The largest two studies on bacteremic UTI found no difference in the rates of 30-day recurrence or 30-day all-cause hospitalization between young infants who received 7 days or less of IV antibiotics and those who received more than 7 days.

For infants with non-bacteremic UTIs, there was no significant difference in the 30-day adjusted recurrence rate between those treated with 3 days or less of IV antibiotics and those treated with more than 3 days. Three studies used oral antibiotics alone and reported good outcomes, although only 85 infants in those studies were 90 days or younger.

"These findings have important implications for clinical practice, because shorter IV antibiotic courses with an early switch to oral therapy can improve the quality of life of children and their families, reduce the length of hospital stay, the risk of nosocomial infections, and health care costs," the review authors wrote.

The authors note that the recommendations are only for young infants when meningitis has been excluded and who have no features of sepsis.
Jan 24 Pediatrics abstract

 

Study highlights non-guideline adherent antibiotic treatment for C diff

Originally published by CIDRAP News Jan24

A review of Clostridioides difficile infection (CDI) treatments at 10 community hospitals found that only 50% of treatment regimens were adherent to guidelines regarding use of fidaxomicin, researchers reported today in Infection Control & Hospital Epidemiology.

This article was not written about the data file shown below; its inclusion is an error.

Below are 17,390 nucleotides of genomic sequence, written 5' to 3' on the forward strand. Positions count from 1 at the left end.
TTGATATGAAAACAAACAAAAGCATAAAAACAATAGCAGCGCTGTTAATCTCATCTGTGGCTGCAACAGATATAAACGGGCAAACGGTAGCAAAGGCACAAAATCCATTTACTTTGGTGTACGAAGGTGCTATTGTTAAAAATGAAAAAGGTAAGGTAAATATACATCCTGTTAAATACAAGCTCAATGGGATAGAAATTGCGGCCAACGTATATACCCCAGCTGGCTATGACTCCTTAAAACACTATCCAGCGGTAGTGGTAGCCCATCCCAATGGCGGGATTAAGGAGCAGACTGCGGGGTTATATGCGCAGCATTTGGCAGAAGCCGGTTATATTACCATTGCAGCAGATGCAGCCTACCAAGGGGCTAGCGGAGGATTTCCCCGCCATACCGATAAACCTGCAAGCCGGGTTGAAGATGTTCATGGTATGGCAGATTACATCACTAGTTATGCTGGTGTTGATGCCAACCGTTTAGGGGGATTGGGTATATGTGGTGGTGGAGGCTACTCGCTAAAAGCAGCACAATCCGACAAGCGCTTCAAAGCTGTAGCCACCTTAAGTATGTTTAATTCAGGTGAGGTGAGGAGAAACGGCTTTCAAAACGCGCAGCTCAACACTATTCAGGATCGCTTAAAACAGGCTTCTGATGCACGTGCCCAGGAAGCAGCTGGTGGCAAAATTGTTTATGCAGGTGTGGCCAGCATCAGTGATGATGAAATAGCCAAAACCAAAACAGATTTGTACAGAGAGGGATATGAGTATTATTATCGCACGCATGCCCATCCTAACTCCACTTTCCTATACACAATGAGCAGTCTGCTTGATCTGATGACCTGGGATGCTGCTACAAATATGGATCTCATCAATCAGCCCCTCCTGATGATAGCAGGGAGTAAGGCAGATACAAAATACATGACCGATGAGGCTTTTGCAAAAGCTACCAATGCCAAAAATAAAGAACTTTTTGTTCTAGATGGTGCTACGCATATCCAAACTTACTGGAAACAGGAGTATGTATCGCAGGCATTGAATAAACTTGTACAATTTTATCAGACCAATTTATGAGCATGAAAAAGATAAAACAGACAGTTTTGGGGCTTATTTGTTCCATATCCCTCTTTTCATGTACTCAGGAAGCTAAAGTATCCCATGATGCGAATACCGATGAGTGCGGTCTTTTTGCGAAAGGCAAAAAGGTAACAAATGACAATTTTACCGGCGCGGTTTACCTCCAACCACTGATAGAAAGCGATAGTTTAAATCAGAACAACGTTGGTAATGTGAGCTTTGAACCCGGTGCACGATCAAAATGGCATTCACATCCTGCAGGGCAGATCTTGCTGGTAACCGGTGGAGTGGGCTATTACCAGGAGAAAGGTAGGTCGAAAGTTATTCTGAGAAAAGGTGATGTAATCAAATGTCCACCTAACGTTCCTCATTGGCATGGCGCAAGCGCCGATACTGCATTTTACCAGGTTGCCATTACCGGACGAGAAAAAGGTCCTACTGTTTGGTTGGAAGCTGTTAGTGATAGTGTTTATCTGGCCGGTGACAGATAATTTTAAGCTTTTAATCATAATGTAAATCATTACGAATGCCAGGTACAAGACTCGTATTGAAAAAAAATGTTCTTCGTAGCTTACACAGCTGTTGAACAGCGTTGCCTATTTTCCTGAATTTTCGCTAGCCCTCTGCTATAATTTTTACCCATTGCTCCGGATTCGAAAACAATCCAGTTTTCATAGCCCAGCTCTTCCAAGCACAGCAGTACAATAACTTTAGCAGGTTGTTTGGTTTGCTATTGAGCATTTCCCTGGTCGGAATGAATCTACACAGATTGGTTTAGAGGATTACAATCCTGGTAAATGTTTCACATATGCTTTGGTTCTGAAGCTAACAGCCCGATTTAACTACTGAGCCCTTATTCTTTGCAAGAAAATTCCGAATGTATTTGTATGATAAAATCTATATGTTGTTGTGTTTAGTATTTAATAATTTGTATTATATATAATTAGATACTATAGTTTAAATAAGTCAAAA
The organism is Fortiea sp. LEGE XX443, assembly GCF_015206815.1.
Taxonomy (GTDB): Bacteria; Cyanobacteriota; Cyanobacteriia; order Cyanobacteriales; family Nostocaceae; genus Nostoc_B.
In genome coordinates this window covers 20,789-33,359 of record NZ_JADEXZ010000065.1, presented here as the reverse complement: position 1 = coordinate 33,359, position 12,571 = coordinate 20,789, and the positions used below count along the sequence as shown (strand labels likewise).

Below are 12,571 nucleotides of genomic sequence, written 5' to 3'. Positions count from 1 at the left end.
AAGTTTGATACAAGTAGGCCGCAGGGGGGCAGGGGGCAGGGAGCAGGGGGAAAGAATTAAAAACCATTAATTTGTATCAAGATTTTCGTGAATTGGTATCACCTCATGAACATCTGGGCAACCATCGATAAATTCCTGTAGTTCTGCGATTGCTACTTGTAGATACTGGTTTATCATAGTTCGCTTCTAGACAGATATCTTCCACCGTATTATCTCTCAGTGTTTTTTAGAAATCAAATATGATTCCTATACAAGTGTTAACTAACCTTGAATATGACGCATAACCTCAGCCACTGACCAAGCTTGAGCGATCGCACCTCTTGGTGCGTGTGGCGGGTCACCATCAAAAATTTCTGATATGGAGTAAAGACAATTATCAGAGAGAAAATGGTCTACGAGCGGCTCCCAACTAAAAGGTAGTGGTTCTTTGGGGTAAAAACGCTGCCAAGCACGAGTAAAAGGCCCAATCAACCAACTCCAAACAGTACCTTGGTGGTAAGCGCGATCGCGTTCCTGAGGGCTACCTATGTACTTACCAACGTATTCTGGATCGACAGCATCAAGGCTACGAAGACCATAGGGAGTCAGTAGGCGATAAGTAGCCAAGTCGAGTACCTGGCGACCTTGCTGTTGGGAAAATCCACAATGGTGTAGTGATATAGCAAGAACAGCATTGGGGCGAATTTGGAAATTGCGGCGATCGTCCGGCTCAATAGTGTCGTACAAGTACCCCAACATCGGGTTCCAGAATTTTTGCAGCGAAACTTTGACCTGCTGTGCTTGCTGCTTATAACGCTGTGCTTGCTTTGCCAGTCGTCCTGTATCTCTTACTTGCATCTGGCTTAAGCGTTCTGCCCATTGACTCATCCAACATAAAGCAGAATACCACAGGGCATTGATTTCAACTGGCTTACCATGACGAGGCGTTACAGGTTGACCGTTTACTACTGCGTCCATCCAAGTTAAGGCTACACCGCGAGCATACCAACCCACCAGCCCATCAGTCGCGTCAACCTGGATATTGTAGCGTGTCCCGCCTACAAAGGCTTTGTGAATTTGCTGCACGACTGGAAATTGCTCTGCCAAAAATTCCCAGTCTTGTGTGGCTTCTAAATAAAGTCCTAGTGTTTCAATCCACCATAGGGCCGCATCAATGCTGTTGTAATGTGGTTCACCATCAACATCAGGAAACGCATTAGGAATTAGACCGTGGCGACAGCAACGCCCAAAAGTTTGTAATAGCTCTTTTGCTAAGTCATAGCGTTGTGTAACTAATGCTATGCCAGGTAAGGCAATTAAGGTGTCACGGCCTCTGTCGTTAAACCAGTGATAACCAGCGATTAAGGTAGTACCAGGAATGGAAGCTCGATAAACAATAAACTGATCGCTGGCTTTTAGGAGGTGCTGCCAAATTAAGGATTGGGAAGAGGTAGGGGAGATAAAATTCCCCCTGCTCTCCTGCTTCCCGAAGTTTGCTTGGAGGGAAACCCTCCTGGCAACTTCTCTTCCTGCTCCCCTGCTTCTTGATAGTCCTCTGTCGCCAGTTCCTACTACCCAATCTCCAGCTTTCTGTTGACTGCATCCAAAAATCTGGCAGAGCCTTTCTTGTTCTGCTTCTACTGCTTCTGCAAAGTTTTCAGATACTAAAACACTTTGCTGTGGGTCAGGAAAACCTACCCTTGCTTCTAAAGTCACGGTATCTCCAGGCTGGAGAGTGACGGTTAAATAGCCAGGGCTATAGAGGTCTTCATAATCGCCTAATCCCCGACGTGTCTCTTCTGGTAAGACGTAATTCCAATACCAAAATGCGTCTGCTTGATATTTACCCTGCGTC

The review looked at all adult non-hospice patients with confirmed CDI who received fidaxomicin at 10 community hospitals within the University of Pittsburgh Medical Center (UPMC) system from May 2018 through August 2019. Based on updated CDI treatment guidelines from Infectious Diseases Society of America and the Society for Healthcare Epidemiology of America, UPMC in April 2018 broadened fidaxomicin use but did not recommend it for initial treatment of CDI.

The aim of the study was to better understand fidaxomicin use following introduction of the updated UPMC guidelines, which were communicated to pharmacy directors and local antimicrobial stewardship programs at all UPMC hospitals.

Average fidaxomicin use remained low but increased by 30% pre-updated guidelines to post-updated guidelines. Of the 104 fidaxomicin regimens prescribed, 52 were non-adherent to UPMC guidelines. The main reasons for non-adherence included use for fulminant CDI (36 prescriptions) and concurrent use with other CDI treatment (29), neither of which were recommended at the time by the UPMC guidelines. Infectious disease (ID) physicians accounted for 25 (48%) of the 52 non-adherent regimens.

The study authors say the findings highlight the importance of including ID consultants in antimicrobial stewardship programs.

"Although release of new or updated clinical guidelines provides opportunities to advance patient care, dissemination of this information is often slow," they write. "Antimicrobial stewardship programs play a critical role in dissemination and should ensure that all providers, including ID staff, exercise appropriate stewardship in their prescribing practices."
Jan 24 Infect Control Hosp Epidemiol abstract

 

Urgent care study finds decline in antibiotic prescribing during COVID-19

Originally published by CIDRAP News Jan 24

An analysis of antibiotic prescribing at two academic urgent care clinics found a sustained decline in antibiotic prescribing during the COVID-19 pandemic, despite a transition to telemedicine, researchers reported late last week in Open Forum Infectious Diseases.